The concept of “innocent-until-proven-guilty” doesn’t apply, for example, to government workers whose assets are discovered to exceed their salaries, said Andrew Lam, a Hong Kong lawyer and an ICAC investigator from 1977 to 1980.
“If you don’t explain, you will be guilty,” Lam said. “The existence of the ICAC is beneficial to society as a whole but justice for individuals is sometimes sacrificed.”
Lam himself was an ICAC target, charged with perverting the course of justice in relation to a witness held in its custody. He was cleared by Hong Kong’s highest court in 2010 after six years and two appeals. More transparency, openness and accountability would prevent an agency with such wide-ranging powers from being exploited, he said.
Investigations can only be terminated with the endorsement of an independent Operations Review Committee, according to Fong. The 17-member group includes a former secretary for constitutional affairs, current legislators, the chief executive officer of a Hang Seng Index company, and the chairman of a local hospital board.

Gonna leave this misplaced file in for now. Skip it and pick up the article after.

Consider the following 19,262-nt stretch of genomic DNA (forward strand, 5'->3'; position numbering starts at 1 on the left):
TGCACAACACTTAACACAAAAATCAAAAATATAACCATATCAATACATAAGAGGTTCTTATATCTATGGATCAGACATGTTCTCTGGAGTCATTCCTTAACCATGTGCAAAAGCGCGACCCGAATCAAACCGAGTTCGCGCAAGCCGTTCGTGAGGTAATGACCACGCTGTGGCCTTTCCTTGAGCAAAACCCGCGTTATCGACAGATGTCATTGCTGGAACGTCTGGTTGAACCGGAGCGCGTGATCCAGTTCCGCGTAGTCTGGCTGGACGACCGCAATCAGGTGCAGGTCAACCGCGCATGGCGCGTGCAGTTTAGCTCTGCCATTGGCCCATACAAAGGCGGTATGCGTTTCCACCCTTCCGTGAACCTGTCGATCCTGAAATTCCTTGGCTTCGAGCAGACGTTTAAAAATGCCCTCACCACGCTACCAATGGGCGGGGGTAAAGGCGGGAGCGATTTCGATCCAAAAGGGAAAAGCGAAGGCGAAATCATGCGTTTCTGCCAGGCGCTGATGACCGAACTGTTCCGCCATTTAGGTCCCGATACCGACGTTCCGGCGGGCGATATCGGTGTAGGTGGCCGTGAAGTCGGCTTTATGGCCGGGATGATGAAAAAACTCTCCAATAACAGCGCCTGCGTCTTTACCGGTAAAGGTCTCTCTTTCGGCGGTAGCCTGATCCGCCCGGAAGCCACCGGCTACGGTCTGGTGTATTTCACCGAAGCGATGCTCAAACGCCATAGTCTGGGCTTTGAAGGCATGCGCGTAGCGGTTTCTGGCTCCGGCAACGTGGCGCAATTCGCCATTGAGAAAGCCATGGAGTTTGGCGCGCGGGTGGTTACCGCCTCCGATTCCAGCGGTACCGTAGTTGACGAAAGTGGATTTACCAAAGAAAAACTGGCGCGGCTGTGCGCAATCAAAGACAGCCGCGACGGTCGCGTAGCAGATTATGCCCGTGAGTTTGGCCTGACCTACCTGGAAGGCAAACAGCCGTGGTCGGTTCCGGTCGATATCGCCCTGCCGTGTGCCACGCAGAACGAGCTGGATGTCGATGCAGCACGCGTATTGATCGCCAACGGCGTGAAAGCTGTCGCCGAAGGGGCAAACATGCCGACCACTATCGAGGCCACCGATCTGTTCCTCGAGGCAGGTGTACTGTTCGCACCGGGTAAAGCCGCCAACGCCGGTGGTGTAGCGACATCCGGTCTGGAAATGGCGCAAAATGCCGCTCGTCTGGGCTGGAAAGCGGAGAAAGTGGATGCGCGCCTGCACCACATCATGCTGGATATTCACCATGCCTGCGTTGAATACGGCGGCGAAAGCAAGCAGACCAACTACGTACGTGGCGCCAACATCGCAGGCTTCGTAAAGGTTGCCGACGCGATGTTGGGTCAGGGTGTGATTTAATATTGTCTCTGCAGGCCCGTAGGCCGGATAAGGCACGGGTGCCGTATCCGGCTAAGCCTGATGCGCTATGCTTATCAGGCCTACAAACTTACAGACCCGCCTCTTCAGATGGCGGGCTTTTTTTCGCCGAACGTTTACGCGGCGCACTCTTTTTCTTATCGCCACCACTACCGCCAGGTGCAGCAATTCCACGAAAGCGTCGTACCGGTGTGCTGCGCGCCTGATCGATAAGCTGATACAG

The Hong Kong public demands robust law enforcement against bribery, which the ICAC is equipped to tackle, according to Tong, who was succeeded as ICAC commissioner on July 3 by former Immigration Department chief Simon Peh.
“Recent times have seen in Hong Kong a clear shift away from the quid-pro-quo bribery situations to a more sinister form of self-generated advantage,” Tong said at an anti-graft conference in May.
Public officers can abuse their position to obtain perks or other private benefits, he said, and one challenge for the ICAC’s efforts is the gap between public expectations and legal definitions of corrupt behavior.
Officials should ask themselves if their conduct, even if innocent or lawful, could be seen by the public as inappropriate, Tong said.
If so “alarm bells should ring. In short, the sunlight test applies.”